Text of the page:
While the law hunts him, Jesse James lives quietly in a rented house on the corner of Lafayette and Twenty-first street in St. Joseph, Missouri, under the alias of Tom Howard. His wife Zee begs him to end his association with the Ford brothers. Before they can leave on a "last" bank holdup, Bob learns that his childhood sweetheart, Cynthy Waters, now an actress, is in St. Joe and he brushes aside all caution to see her. Cynthy is beginning to realize that she is a liability to her manager, Harry Kane, because she will not leave Missouri. Meanwhile, John Kelley has come into her life. She pleads with Bob to turn honest. Cynthy tries to get a pardon for Bob, but the best offer she can get is for a 20-year stretch in prison. Then, the Governor offers amnesty and a $10,000 reward to any member of the James gang betraying Jesse. When his chance comes (April 3, 1882)Bob shoots Jesse in the back. He gets the amnesty but the reward is cut to $500. He also loses the love and respect of Cynthy,... Written by
Les Adams <firstname.lastname@example.org>
A flaming romance charged with excitement and drama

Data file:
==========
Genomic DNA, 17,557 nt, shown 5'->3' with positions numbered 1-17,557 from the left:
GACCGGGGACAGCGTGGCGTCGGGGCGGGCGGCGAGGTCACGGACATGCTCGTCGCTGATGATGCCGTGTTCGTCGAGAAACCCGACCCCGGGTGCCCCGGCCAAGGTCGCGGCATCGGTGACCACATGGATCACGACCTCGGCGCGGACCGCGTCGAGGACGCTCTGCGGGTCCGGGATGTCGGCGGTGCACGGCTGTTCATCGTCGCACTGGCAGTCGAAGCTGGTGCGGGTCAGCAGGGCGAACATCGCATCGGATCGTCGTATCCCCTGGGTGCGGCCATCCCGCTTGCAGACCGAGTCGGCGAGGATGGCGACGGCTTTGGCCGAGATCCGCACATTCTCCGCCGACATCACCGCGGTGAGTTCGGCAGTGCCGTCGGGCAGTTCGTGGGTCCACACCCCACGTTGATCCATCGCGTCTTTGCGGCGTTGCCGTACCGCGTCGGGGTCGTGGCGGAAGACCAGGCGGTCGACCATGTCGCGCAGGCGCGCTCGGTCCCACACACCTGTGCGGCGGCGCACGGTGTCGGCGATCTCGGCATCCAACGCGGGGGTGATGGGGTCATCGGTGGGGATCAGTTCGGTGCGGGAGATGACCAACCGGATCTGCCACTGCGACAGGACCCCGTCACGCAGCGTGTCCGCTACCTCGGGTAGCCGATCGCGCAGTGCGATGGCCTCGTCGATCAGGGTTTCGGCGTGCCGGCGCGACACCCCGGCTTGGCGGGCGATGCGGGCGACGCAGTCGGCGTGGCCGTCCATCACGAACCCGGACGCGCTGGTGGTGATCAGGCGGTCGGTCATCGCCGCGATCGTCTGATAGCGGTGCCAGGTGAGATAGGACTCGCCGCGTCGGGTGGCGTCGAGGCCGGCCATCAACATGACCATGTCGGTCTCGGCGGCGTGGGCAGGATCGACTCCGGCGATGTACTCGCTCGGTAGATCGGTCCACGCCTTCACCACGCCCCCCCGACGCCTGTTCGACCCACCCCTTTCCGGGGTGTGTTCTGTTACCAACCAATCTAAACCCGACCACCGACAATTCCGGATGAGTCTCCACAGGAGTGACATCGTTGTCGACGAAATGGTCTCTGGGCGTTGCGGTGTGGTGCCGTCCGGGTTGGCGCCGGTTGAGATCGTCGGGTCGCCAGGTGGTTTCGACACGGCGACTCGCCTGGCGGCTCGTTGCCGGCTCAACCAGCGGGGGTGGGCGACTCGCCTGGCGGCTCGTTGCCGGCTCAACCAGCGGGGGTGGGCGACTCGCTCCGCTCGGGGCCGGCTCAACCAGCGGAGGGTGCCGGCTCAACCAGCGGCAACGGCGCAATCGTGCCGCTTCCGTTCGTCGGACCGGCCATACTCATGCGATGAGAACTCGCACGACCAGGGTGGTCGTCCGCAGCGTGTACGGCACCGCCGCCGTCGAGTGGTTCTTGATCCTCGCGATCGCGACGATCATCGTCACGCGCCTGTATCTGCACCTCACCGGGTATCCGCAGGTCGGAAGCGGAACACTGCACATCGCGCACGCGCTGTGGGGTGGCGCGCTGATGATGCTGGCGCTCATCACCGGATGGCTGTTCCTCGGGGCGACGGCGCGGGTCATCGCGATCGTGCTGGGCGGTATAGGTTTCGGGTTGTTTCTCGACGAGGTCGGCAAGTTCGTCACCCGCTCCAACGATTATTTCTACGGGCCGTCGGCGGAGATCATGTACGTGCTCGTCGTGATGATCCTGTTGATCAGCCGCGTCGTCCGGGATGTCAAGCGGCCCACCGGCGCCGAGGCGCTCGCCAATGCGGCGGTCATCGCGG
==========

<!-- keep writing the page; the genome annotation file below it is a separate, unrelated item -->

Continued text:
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Did You Know?
The character played by Robin Short
, identified in the cast merely as "Troubadour," is obviously based on the real-life traveling musician Billy Gashade, who shortly after Jesse James
' death wrote the "Ballad of Jesse James" sung by Short in the film and also used as a recurring theme by composer Albert Glasser
. See more
During the final shootout the background lighting on the closeups and master shots of John Ireland do not match. See more
Miss Waters, don't be worried about me losing any money in your show. I don't have any, but I'd still like to talk to you again.
Opening credits are shown as posters hanging on a wall. See more
Written by Albert Glasser
Sung by Margia Dean See more